Distributed Creativity: Collaboration and Improvisation in Contemporary Music

Distributed Creativity: Collaboration and Improvisation in Contemporary Music

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Overview

Creative practice in music, particularly in traditional concert culture, is commonly understood in terms of a rather stark division of labour between composer and performer. But this overlooks the distributed and interactive nature of the creative processes on which so much contemporary music depends. The incorporation of two features-improvisation and collaboration-into much contemporary music suggests that the received view of the relationship between composition and performance requires reassessment. Improvisation and collaborative working practices blur the composition/performance divide and, in doing so, provide important new perspectives on the forms of distributed creativity that play a central part in much contemporary music.

Distributed Creativity: Collaboration and Improvisation in Contemporary Music explores the different ways in which collaboration and improvisation enable and constrain creative processes. Thirteen chapters and twelve shorter Interventions offer a range of perspectives on distributed creativity in music, on composer/performer collaborations and on contemporary improvisation practices. The chapters provide substantial discussions of a variety of conceptual frameworks and particular projects, while the Interventions present more informal contributions from a variety of practitioners (performers, composers, improvisers), giving insights into the pleasures and perils of working creatively in collaborative and improvised ways.

Product Details

ISBN-13: 9780199355914
Publisher: Oxford University Press
Publication date: 12/13/2017
Series: Studies in Musical Perf as Creative Prac
Pages: 384
Product dimensions: 9.30(w) x 6.40(h) x 1.00(d)

About the Author



Eric Clarke is Heather Professor of Music at the University of Oxford, a Professorial Fellow of Wadham College and a Fellow of the British Academy. He has published on issues in the psychology of music, musical meaning, music and consciousness, and the analysis of pop. His books include Ways of Listening (2005), Music and Mind in Everyday Life (2010), and Music and Consciousness (2011).

Mark Doffman is a lecturer in the Faculty of Music, University of Oxford, where he was a research associate in the AHRC Research Centre for Musical Performance as Creative Practice before receiving a Leverhulme Early Career Fellowship. He has research interests in the psycho-social aspects of performance; has published on jazz, creativity and social interaction in music; and performs regularly as a jazz drummer.

Table of Contents



Contents

List of examples
List of figures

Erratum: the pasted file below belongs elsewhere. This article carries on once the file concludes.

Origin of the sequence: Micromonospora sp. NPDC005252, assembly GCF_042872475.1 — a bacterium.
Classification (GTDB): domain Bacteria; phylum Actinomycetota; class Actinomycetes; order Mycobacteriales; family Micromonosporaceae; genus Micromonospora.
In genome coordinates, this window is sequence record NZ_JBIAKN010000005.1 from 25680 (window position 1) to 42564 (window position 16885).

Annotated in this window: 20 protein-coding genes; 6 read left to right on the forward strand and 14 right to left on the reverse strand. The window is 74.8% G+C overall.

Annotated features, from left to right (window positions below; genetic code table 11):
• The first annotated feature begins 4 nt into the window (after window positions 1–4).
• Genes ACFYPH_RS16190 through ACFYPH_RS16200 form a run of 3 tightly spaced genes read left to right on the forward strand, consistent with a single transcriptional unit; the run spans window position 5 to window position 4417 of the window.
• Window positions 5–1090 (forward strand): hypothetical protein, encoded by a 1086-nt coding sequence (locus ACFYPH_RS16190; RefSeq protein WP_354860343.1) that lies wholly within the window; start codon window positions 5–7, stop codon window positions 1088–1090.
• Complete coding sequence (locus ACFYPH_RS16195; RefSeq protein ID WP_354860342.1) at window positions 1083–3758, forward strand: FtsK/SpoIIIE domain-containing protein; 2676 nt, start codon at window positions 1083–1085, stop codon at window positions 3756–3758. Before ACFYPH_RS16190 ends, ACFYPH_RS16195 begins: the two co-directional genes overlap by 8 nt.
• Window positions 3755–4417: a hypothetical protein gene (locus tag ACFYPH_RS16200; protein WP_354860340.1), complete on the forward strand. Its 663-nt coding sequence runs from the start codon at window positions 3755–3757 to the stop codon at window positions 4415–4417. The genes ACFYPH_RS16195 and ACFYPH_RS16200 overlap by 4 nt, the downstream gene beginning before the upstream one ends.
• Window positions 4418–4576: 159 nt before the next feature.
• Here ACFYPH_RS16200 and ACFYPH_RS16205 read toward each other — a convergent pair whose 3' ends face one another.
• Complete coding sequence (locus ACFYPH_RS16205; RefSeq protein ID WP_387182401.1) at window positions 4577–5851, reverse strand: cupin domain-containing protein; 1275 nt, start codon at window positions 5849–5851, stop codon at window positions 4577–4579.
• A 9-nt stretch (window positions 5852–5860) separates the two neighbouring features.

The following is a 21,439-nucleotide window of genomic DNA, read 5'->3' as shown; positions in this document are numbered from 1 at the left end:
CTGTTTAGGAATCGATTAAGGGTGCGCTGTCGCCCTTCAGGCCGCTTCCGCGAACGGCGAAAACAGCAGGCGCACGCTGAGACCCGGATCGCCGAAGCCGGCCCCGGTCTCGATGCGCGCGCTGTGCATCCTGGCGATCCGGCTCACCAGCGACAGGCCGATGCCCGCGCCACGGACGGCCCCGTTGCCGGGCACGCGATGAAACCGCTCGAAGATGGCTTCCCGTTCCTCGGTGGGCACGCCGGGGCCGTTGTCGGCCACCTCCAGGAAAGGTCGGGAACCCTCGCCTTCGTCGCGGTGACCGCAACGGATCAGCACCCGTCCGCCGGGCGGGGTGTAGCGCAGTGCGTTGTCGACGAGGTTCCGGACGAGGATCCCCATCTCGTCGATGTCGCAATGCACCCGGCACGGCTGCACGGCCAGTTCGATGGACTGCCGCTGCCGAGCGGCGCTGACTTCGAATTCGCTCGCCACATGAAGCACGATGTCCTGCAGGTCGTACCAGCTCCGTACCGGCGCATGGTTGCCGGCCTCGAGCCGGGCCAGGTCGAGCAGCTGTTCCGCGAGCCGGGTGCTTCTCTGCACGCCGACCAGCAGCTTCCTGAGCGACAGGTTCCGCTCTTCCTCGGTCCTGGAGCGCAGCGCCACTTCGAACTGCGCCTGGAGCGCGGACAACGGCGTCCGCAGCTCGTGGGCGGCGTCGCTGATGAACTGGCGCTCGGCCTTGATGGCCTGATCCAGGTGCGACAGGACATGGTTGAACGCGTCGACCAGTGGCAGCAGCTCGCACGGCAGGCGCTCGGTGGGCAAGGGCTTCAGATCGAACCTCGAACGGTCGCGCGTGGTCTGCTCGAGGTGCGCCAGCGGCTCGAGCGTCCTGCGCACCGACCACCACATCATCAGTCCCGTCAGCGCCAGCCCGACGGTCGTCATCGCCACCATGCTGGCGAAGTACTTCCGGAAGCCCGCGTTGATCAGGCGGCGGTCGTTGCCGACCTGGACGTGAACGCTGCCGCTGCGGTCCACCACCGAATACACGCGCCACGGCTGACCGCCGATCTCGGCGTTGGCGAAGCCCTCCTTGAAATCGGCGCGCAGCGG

List of tables

List of contributors

Introduction and overview
Eric Clarke and Mark Doffman

Section 1: Frames

Chapter 1 Composer-performer collaborations in the long twentieth-century
Arnold Whittall

Chapter 2 The labour that dare not speak its name: musical creativity, labour process and the materials of music
Jason Toynbee

Chapter 3. Distributed cognition, ecological theory and group improvisation
Adam Linson and Eric Clarke

Chapter 4. Domesticating gesture: the collaborative creative process of Florence Baschet's StreicherKreis for 'augmented' string quartet (2006-2008)
Nicolas Donin

Section 2: Collaborations

Intervention. 'These four must be stopped'
Irvine Arditti

Chapter 5 Cross-cultural collaborations with the Kronos Quartet
Amanda Bayley

Intervention. Collaboration: making it work
Sarah Nicolls

Chapter 6 Fluid practices, solid roles? The evolution of Forlorn Hope
Eric Clarke, Mark Doffman, David Gorton and Stefan stersj

Intervention. surfaces
James Saunders and Simon Limbrick

Chapter 7 Composition changing instruments changing composition
Christopher Redgate

Intervention. My Mother Told Me Not To Stare: composition as a collaborative process
Martyn Harry

Intervention. The composer in the room: Jeremy West on Martyn Harry with His Majesty's Sagbutts and Cornetts
Jeremy West

Chapter 8 Negotiations: sound and speech in the making of a studio recording
Maya Gratier, Rebecca Evans and Ksenija Stevanovic

Intervention. Recording Paraphrase: a 'social occasion'?
Emily Payne

Chapter 9. Contemporary Music in Action: performer-composer collaboration within the conservatoire.
Mark Doffman and Jean-Philippe Calvin

Intervention. On working alone
John Croft

Section 3: Improvisation

Intervention. Knots and other forms of entanglement
Liza Lim

Chapter 10 (Re-)imagining improvisation: discursive positions in Iranian music from classical to jazz
Laudan Nooshin

Intervention. On the conundrum of composing an improvisation
Jeremy Thurlow

Chapter 11 Improvisation as composition: the recorded organ improvisations of Vierne and Tournemire
David Maw

Intervention. Improvisation and composition in the French organ tradition: an interview with Thierry Escaich
David Maw with Thierry Escaich

Chapter 12 Learning to improvise, improvising to learn: a qualitative study of learning processes in improvising musicians
Una MacGlone and Raymond MacDonald

Intervention. Song
Lor Lixenberg

Chapter 13 The ensemble as plural subject: jazz improvisation, collective intention, and group agency
Garry Hagberg

Intervention. What is it like to be an improviser?
Neil Heyde, Christopher Redgate, Roger Redgate and Matthew Wright

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